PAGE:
Hatten, Bas-Rhin

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Hatten

Hàtte
The town hall in Hatten
The town hall in Hatten
Coat of arms of Hatten
Coat of arms
Location of Hatten
Hatten is located in France
Hatten
Hatten
Hatten is located in Grand Est
Hatten
Hatten
Coordinates: 48°54′09″N 7°58′47″E / 48.9025°N 7.9797°E / 48.9025; 7.9797Coordinates: 48°54′09″N 7°58′47″E / 48.9025°N 7.9797°E / 48.9025; 7.9797
CountryFrance
RegionGrand Est
DepartmentBas-Rhin
ArrondissementHaguenau-Wissembourg
CantonWissembourg
Government
 • Mayor (2001–2008) François Fenninger
Area
1
18.91 km2 (7.30 sq mi)
Population
 (2016-01-01)[1]
1,951
 • Density100/km2 (270/sq mi)
Time zoneUTC+01:00 (CET)
 • Summer (DST)UTC+02:00 (CEST)
INSEE/Postal code
67184 /67690
Elevation120–172 m (394–564 ft)
1 French Land Register data, which excludes lakes, ponds, glaciers > 1 km2 (0.386 sq mi or 247 acres) and river estuaries.

Hatten is a commune in the Bas-Rhin department in Grand Est in north-eastern France, some fifteen kilometres (nine miles) to the south of Wissembourg.

Geography[edit]

Positioned at the northern edge of the Forest of Hagenau, the village is on the edge of the Alsace Plain, although the agricultural landscape surrounding this village and its immediate neighbours is one of rolling hills.

History[edit]

Second World War[edit]

WW II Historical Museum Hatten

In 1939, because Hatten was on the Maginot Line, the authorities had arranged for the town's 1,500 inhabitants to be evacuated to Châteauponsac in the Limousin region, six hundred kilometres to the southwest. Evacuees had been restricted to one suitcase per person, and so were obliged to leave behind most of their possessions. However, after July 1940, the village had survived the invasion of France undamaged; therefore, the residents were able to return to Hatten, since the whole of Alsace had then reverted to its pre-1919 status as a part of Germany. On December 13, 1944, after four years of occupation, the village had been liberated without any fighting by the Americans and the residents looked forward to the resumption of peace.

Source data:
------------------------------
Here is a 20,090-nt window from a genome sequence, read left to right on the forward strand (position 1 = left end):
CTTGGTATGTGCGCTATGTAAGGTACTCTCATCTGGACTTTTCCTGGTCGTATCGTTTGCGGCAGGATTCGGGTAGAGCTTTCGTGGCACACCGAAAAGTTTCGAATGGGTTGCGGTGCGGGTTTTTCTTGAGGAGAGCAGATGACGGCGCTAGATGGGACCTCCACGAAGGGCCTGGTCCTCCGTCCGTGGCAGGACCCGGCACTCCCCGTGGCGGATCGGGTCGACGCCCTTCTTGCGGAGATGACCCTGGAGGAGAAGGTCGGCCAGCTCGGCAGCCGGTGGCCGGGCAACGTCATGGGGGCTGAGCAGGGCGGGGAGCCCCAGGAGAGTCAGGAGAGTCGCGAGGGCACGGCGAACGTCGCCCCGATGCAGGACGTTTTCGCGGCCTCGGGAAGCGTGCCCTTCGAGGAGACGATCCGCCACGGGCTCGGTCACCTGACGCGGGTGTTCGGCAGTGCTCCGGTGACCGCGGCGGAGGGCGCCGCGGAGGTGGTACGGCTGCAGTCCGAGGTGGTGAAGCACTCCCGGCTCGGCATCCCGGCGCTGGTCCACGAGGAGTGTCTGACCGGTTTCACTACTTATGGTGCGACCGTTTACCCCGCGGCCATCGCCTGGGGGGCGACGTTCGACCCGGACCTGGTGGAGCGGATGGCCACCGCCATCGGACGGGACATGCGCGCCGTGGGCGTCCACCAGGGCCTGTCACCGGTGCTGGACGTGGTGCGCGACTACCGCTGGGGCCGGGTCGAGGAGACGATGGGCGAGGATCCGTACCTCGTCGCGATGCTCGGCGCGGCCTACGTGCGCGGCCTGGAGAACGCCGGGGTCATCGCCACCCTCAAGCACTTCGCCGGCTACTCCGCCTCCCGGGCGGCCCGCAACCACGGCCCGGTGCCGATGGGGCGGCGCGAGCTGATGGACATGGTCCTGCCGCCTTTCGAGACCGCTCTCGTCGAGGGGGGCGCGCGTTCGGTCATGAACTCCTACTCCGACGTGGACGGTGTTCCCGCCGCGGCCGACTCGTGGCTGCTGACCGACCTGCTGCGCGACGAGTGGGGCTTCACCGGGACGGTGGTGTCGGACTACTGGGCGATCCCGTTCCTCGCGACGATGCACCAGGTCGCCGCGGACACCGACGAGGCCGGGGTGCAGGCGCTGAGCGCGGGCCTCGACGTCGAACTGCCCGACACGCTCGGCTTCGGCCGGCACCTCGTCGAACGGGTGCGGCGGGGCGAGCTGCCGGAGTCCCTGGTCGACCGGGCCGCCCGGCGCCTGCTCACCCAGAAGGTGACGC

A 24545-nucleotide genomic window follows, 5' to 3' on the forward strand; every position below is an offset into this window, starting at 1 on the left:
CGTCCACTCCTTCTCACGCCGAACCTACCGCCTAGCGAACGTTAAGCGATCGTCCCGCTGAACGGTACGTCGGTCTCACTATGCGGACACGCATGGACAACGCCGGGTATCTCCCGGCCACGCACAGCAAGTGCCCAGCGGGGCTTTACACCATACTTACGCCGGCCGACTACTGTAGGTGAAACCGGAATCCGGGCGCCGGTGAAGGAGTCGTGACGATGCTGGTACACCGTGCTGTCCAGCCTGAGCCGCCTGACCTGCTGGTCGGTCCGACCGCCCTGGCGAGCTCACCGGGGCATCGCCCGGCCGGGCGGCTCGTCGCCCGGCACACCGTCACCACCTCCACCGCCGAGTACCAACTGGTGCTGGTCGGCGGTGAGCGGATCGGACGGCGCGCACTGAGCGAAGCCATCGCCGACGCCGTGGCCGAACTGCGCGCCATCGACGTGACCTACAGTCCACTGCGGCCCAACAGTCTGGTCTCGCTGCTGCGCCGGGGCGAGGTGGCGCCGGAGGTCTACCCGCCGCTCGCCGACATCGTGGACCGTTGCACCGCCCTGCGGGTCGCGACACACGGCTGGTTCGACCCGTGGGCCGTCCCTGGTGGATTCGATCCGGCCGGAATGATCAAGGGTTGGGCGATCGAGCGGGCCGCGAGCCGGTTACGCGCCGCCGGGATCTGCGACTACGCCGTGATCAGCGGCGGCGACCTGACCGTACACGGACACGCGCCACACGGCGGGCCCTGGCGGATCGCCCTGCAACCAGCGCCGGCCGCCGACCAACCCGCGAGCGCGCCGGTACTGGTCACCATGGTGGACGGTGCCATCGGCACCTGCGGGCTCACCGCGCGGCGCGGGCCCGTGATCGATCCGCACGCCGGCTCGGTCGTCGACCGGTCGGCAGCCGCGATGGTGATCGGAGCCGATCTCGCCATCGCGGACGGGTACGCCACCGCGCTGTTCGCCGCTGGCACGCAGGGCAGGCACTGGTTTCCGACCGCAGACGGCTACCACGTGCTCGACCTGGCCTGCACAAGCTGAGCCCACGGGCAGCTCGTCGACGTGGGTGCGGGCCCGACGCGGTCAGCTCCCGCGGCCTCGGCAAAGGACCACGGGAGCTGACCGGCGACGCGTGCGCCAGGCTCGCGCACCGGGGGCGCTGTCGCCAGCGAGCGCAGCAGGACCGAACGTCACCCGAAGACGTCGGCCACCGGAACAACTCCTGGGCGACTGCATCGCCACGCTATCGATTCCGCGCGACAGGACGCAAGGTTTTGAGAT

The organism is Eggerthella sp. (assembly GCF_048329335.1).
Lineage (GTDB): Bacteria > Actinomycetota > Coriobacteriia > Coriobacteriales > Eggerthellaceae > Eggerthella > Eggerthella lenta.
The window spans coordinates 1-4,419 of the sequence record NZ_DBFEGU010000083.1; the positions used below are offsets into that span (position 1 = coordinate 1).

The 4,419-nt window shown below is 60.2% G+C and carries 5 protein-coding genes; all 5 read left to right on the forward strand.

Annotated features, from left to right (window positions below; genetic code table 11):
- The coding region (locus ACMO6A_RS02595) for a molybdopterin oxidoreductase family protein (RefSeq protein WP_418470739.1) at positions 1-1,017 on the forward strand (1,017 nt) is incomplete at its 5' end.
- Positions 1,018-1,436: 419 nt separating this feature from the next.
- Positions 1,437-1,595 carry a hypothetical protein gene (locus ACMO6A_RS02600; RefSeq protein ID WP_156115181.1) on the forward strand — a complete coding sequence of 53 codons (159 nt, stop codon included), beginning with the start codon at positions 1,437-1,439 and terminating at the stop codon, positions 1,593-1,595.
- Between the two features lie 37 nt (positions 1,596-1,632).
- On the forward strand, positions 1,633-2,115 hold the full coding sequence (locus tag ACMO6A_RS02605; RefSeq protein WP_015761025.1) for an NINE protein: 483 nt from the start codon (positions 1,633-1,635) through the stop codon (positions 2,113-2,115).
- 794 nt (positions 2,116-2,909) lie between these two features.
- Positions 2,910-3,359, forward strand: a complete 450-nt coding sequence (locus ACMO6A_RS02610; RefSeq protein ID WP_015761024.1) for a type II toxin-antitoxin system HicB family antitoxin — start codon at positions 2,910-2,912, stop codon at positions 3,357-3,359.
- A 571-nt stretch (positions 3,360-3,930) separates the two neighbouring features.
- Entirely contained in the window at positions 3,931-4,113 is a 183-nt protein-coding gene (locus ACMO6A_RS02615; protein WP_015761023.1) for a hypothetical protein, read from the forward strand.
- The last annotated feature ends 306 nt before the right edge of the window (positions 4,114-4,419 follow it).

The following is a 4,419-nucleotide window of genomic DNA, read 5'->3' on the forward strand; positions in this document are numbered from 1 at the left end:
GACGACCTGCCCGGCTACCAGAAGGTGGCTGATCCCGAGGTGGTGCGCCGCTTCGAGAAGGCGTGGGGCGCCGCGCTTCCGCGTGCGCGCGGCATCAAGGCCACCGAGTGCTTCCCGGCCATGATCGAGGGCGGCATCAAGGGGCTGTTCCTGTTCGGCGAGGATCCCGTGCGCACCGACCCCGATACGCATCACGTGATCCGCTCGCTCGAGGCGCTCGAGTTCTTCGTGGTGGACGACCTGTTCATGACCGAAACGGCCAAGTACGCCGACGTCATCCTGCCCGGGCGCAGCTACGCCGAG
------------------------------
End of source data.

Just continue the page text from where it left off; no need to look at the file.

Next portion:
However, in January 1945, the Germans had launched one of their final counter-offensives under the name of Operation North Wind, with the intention of retaking Strasbourg. Hatten was on the route of the German columns and thus, the village had found itself at the heart of the battle. During the fierce tank battles between the Germans and the Americans that had taken place over the course of twelve days in the middle of January, 350 of the 365 houses which had inhabited the village had been destroyed. Along with 2,500 military deaths, 83 civilians in Hatten had perished.

The village was rebuilt after the war.

See also[edit]

References[edit]

  1. ^ "Populations légales 2016". INSEE. Retrieved 25 April 2019. Cite web requires |website= (help)